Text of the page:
Earlier, historian Sir Keith Hancock had referred to the Australian view of the state as:
a vast public utility, whose duty is to provide the greatest happiness for the greatest number.
And such utilities have to be managed. Happiness and the public good becomes a management problem.

One doesn't have to completely endorse John Ralston Saul's Voltaire Bastards thesis (nicely discussed here) to see a problem here. Though Saul's contrast of leadership with management is spot on. Leadership is about inspiring people, management is about people as objects of input-output processes.

Soft managerialism
Hence we come to "soft" managerialism -- the belief that people, organisations and institutions are input-output problems, so the more they are managed, the better the output-for-input results. In many ways, we live in an age of managerialism. Corporations, non-government organisations (NGOs) and the public sector are all rife with such managerialism.

There are countervailing factors -- bankruptcy being the obvious one for corporations. Enron was a particularly egregious example of feral managerialism.  Institutions and organisations are the more vulnerable to managerialism the less the accountability constraints on them.

Which has made Australian universities particularly prone to the managerialist curse. As I explained years ago to a then colleague who wondered aloud why university administrations were so bad -- they have all the unfortunate incentives of the public service with almost none of the accountability constraints.

Which, since neither factor has changed significantly since, means that universities have become more overrun with managerialism rather than less. A friend tells me that it has been seriously proposed at the University of Melbourne to put academics in open plan offices -- a proposal that is so silly at so many levels, it is hard to know where to start. As my friend points out, no academic is going to bring their personal library into an open plan office. Nor will they be able to have private discussions with students, or shut out the world and quietly think and research. It is managerialism at its most overblown and most inane. Such managers "see" the input-output problem; they don't understand what matters, still less the human interactions which are the ultimate point.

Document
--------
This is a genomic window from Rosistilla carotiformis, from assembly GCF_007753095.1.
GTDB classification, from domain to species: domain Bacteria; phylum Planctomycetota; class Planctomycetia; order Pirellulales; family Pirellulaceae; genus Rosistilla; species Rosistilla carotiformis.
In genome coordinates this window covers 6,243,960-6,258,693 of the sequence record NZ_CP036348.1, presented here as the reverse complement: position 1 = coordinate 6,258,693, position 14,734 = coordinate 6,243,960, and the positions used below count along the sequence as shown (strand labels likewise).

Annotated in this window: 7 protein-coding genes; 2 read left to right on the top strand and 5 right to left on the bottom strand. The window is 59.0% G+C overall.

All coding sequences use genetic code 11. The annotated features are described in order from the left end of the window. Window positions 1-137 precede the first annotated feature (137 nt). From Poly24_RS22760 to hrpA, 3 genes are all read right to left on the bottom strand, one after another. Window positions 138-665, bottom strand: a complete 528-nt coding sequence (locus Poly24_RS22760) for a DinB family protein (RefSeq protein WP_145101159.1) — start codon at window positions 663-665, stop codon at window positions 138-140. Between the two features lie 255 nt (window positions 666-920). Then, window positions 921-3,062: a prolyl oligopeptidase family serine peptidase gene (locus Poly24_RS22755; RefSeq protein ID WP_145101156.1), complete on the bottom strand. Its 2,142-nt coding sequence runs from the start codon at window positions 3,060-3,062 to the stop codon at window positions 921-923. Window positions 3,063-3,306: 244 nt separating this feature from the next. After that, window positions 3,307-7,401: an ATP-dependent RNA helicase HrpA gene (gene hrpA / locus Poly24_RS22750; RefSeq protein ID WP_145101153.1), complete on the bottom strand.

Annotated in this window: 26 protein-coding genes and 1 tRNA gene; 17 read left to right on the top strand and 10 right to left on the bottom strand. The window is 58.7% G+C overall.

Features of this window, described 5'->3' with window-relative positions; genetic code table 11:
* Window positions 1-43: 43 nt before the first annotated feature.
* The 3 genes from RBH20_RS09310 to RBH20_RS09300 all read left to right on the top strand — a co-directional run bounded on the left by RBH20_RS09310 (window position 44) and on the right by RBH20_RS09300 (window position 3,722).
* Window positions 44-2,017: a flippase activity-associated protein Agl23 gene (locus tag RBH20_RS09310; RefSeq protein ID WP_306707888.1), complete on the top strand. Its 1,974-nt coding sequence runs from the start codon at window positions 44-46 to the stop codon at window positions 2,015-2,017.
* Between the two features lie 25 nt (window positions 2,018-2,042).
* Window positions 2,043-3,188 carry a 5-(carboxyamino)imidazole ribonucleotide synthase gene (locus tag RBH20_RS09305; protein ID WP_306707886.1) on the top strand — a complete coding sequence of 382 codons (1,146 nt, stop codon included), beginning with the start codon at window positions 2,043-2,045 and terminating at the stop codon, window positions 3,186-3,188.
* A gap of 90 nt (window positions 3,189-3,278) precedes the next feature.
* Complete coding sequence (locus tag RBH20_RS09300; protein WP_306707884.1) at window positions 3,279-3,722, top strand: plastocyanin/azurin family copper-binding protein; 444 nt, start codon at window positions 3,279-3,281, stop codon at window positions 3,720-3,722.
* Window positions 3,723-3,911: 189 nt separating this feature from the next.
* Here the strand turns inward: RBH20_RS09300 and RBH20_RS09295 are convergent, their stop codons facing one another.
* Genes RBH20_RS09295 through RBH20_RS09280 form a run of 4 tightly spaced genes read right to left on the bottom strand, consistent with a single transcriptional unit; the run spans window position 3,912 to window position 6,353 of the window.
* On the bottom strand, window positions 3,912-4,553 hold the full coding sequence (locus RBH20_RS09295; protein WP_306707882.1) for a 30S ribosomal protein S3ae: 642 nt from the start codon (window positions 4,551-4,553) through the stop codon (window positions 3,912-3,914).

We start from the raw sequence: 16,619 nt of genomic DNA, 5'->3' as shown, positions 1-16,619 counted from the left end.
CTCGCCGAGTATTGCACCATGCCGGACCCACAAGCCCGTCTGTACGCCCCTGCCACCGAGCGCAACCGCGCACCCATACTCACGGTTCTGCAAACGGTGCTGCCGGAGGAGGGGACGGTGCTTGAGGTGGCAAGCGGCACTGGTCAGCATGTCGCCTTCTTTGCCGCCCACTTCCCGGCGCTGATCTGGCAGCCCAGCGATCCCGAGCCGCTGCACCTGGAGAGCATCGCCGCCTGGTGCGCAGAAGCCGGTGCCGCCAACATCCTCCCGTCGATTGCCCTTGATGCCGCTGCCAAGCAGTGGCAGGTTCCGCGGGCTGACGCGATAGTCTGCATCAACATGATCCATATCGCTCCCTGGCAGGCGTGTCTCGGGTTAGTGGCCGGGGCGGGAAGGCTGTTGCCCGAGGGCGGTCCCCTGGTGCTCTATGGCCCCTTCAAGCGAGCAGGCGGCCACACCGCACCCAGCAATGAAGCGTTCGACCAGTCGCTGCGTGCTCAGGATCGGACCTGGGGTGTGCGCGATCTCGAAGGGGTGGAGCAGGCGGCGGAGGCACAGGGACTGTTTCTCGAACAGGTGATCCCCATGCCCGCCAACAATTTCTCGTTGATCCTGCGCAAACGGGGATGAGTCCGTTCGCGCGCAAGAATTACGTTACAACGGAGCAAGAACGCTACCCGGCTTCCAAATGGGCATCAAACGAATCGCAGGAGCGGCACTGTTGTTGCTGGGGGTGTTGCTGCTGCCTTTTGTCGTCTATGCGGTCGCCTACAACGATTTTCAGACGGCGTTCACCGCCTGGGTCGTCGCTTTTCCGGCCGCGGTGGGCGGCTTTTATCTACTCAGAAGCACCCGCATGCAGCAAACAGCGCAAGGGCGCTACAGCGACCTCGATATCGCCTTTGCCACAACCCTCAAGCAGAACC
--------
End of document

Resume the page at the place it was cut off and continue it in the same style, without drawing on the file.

The missing custodians
In the aforementioned interview, Saul states that:
when you have power, the most important responsibility is not to do damage to the thing you are in charge of.
And, talking further of Thomas Jefferson's approach to political responsibility and leadership,
a non-solution oriented approach … a doubt approach.
But managerialism feeds the managerial ego -- that they, the so-needed managers, are the problem solvers. Conversely, if and when people act otherwise than as managerially convenient, such people are not-acceping-management-problems to which more management (i.e. more of the heroic problem-solving managers and more of their problem-solving managerial power) is the solution.